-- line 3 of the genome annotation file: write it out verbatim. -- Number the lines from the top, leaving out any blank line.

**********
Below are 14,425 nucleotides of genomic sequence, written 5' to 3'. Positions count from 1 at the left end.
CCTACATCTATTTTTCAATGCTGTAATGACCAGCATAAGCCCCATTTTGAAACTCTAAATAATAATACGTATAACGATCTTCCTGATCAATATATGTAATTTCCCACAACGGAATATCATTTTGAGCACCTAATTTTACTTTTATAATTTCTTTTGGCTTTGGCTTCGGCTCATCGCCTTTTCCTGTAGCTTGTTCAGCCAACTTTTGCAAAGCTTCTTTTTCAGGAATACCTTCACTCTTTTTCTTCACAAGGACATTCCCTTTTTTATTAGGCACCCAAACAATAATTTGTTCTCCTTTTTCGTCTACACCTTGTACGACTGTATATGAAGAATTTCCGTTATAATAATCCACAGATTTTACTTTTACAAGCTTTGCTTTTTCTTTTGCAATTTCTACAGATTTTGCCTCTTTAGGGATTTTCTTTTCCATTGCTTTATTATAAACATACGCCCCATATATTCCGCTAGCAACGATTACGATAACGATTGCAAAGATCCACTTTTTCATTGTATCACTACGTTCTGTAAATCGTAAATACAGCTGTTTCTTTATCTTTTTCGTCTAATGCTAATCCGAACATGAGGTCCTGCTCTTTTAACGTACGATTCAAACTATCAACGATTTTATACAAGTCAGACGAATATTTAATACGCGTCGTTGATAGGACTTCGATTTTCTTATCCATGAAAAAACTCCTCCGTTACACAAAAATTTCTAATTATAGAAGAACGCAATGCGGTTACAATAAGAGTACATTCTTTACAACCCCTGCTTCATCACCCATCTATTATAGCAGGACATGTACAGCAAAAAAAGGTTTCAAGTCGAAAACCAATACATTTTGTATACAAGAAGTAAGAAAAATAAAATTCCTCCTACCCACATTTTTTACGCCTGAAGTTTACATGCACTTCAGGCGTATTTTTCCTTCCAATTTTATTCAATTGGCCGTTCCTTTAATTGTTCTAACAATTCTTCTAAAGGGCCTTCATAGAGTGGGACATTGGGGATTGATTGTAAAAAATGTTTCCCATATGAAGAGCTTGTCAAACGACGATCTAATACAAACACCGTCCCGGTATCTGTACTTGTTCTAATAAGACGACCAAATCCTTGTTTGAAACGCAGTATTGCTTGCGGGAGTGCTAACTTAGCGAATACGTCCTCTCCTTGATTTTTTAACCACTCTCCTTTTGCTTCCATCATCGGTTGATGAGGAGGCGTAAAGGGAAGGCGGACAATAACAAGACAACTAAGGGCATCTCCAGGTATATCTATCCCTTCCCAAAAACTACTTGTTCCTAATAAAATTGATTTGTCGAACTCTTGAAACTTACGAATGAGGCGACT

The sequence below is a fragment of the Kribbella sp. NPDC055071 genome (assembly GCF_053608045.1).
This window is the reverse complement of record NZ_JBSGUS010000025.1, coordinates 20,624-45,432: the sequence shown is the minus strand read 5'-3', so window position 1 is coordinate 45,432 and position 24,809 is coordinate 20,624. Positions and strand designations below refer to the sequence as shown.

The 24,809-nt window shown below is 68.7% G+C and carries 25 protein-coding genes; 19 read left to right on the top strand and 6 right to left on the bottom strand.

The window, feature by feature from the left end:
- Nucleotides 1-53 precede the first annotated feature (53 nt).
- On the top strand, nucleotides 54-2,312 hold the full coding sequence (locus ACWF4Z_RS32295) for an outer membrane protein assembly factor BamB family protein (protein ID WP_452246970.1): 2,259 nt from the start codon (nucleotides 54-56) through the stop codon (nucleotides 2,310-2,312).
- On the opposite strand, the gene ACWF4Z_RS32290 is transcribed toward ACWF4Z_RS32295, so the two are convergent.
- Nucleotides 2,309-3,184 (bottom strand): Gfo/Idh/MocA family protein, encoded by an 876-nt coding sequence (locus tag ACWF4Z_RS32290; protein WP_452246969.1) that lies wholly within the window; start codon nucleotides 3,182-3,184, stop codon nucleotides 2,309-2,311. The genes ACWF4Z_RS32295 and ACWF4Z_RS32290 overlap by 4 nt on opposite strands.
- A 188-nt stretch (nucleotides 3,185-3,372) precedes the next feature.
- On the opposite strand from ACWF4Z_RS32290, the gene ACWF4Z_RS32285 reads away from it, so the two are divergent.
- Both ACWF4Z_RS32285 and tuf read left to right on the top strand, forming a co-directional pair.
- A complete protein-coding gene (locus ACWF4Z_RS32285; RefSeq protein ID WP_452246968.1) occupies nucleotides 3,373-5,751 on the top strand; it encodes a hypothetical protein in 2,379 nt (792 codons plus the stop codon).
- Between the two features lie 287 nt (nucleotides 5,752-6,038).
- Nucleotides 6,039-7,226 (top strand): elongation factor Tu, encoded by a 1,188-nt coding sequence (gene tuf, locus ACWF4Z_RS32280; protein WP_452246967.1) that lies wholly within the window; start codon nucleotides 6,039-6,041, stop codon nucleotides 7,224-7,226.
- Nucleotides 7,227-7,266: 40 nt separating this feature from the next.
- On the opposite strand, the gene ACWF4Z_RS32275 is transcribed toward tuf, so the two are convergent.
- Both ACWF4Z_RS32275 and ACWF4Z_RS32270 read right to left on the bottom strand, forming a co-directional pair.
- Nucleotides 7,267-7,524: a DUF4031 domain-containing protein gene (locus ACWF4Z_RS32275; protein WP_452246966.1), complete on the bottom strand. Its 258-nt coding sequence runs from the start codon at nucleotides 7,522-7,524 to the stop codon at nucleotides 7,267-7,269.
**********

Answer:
The sequence below is a fragment of the Kribbella sp. NPDC055071 genome (assembly GCF_053608045.1).